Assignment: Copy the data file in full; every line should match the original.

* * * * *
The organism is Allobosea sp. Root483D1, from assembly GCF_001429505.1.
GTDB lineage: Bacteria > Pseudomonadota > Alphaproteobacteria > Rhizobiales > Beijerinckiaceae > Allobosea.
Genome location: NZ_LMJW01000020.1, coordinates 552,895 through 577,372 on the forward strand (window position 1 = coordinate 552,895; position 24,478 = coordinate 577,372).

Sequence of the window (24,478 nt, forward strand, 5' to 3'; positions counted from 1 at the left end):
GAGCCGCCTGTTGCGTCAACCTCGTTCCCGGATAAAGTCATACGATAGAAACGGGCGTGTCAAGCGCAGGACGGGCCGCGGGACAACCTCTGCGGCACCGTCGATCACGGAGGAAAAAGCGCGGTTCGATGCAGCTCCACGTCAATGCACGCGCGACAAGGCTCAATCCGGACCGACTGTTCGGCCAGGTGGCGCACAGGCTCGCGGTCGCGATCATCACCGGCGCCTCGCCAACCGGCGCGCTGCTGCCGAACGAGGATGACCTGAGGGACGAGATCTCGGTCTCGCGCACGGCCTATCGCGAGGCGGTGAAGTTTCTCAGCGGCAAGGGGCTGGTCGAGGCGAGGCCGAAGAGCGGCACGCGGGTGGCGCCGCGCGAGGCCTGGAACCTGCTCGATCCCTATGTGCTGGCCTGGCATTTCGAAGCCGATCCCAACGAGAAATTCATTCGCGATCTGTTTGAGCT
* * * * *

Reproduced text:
The organism is Allobosea sp. Root483D1, from assembly GCF_001429505.1.
GTDB lineage: Bacteria > Pseudomonadota > Alphaproteobacteria > Rhizobiales > Beijerinckiaceae > Allobosea.
Genome location: NZ_LMJW01000020.1, coordinates 552,895 through 577,372 on the forward strand (window position 1 = coordinate 552,895; position 24,478 = coordinate 577,372).

Sequence of the window (24,478 nt, forward strand, 5' to 3'; positions counted from 1 at the left end):
GAGCCGCCTGTTGCGTCAACCTCGTTCCCGGATAAAGTCATACGATAGAAACGGGCGTGTCAAGCGCAGGACGGGCCGCGGGACAACCTCTGCGGCACCGTCGATCACGGAGGAAAAAGCGCGGTTCGATGCAGCTCCACGTCAATGCACGCGCGACAAGGCTCAATCCGGACCGACTGTTCGGCCAGGTGGCGCACAGGCTCGCGGTCGCGATCATCACCGGCGCCTCGCCAACCGGCGCGCTGCTGCCGAACGAGGATGACCTGAGGGACGAGATCTCGGTCTCGCGCACGGCCTATCGCGAGGCGGTGAAGTTTCTCAGCGGCAAGGGGCTGGTCGAGGCGAGGCCGAAGAGCGGCACGCGGGTGGCGCCGCGCGAGGCCTGGAACCTGCTCGATCCCTATGTGCTGGCCTGGCATTTCGAAGCCGATCCCAACGAGAAATTCATTCGCGATCTGTTTGAGCT